How do we win on these kinds of issues? We win the same way we won on drinking and driving. We have not won completely but we certainly have made a paradigm shift in society. Now if someone drinks at a party and wants to drive, people stop that person before he or she gets into that vehicle, whereas 30 years ago they would help the person into the car. That was a paradigm shift. Peer pressure becomes a powerful thing. We need to use that same pattern when it comes to fetal alcohol syndrome and mothers who are drinking.

My time is nearly up but I do want to impress upon the House how important this motion is, because it will be debated here for three hours and we will actually go to a vote in the House. Votes in the House should mean something. When they mean something, the department and the industry should take the nod from what the House is saying. We have a responsibility here and I ask members to consider that as they vote for this motion.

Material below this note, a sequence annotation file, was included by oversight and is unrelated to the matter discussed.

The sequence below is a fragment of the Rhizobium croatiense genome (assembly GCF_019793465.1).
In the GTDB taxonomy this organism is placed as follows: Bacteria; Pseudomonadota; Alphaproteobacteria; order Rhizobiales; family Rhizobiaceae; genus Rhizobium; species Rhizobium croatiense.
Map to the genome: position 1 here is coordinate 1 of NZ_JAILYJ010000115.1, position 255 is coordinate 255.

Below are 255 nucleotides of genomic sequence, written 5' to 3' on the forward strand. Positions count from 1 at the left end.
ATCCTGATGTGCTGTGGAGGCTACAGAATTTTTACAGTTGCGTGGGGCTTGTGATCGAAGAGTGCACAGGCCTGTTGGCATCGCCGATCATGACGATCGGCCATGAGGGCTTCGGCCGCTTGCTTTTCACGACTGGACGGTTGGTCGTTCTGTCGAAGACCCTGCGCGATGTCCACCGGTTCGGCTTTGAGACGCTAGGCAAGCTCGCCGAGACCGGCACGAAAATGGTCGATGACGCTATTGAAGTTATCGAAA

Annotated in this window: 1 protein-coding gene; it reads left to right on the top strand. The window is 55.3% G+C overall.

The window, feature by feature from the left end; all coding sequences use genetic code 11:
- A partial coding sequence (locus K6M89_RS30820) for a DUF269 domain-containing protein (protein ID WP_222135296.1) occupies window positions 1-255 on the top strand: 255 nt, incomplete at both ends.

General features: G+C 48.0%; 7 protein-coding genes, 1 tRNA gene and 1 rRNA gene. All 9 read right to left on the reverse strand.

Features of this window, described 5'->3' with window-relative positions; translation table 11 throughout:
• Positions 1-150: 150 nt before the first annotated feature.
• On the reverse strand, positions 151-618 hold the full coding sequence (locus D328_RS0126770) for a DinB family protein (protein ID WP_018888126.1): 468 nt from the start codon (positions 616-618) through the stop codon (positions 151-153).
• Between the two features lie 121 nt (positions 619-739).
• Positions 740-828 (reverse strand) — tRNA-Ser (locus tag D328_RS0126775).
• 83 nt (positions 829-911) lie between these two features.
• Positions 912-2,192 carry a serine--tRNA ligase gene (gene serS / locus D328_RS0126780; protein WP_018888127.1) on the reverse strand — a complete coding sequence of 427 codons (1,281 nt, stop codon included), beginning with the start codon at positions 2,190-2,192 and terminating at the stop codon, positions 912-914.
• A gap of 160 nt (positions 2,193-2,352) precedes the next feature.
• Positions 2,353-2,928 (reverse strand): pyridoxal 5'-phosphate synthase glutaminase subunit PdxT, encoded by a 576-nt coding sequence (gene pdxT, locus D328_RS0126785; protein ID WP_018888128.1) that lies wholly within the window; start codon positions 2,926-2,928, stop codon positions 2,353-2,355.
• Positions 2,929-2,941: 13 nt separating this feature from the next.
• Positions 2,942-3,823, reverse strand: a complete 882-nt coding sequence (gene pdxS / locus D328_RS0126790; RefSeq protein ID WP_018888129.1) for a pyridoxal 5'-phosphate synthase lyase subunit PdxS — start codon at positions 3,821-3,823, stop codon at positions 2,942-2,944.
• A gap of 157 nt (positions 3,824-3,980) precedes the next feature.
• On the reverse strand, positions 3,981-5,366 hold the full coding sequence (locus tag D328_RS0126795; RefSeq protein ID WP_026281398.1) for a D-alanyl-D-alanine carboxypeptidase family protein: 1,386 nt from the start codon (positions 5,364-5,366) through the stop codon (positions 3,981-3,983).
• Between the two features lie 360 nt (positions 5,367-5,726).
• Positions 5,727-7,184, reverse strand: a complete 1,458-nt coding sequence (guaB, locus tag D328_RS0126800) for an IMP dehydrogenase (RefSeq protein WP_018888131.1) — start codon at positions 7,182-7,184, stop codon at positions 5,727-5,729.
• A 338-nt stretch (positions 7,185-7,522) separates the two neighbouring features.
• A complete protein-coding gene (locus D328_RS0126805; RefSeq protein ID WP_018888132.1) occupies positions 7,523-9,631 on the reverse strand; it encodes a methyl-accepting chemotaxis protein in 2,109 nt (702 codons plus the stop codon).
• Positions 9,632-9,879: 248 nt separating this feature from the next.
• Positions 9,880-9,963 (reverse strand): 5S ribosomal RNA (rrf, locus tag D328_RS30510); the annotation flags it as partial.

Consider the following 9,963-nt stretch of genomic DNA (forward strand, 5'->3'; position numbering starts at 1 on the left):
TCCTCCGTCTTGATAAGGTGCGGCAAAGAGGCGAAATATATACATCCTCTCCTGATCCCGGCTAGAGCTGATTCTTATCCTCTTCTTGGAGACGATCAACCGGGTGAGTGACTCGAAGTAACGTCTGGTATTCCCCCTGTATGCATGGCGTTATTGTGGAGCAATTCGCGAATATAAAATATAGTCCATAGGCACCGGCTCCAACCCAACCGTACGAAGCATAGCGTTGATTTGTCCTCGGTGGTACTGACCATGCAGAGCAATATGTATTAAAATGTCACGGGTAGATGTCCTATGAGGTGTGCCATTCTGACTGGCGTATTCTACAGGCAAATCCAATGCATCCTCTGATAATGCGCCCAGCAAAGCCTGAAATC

Committees of the House
Routine Proceedings

10:20 a.m.

West Nova
Nova Scotia

Liberal

Robert Thibault Parliamentary Secretary to the Minister of Health

Mr. Speaker, I thank the member for his speech in support of the intent of the motion, unanimously adopted by committee. There is some wording in the motion which I would like him to clarify.

I know his understanding of it, but the motion could appear unclear to individuals. I agree with the member that the department has done some work and that we want the presentation of that work and the plans for the future to deal with FASD, but I think the speaker would agree that it should not be confused with the comprehensive strategy. A comprehensive strategy on alcohol abuse would include other elements like the operating of machinery, general health concerns, family breakups and all the other problems that can arise from the abuse, misuse or overuse of alcohol.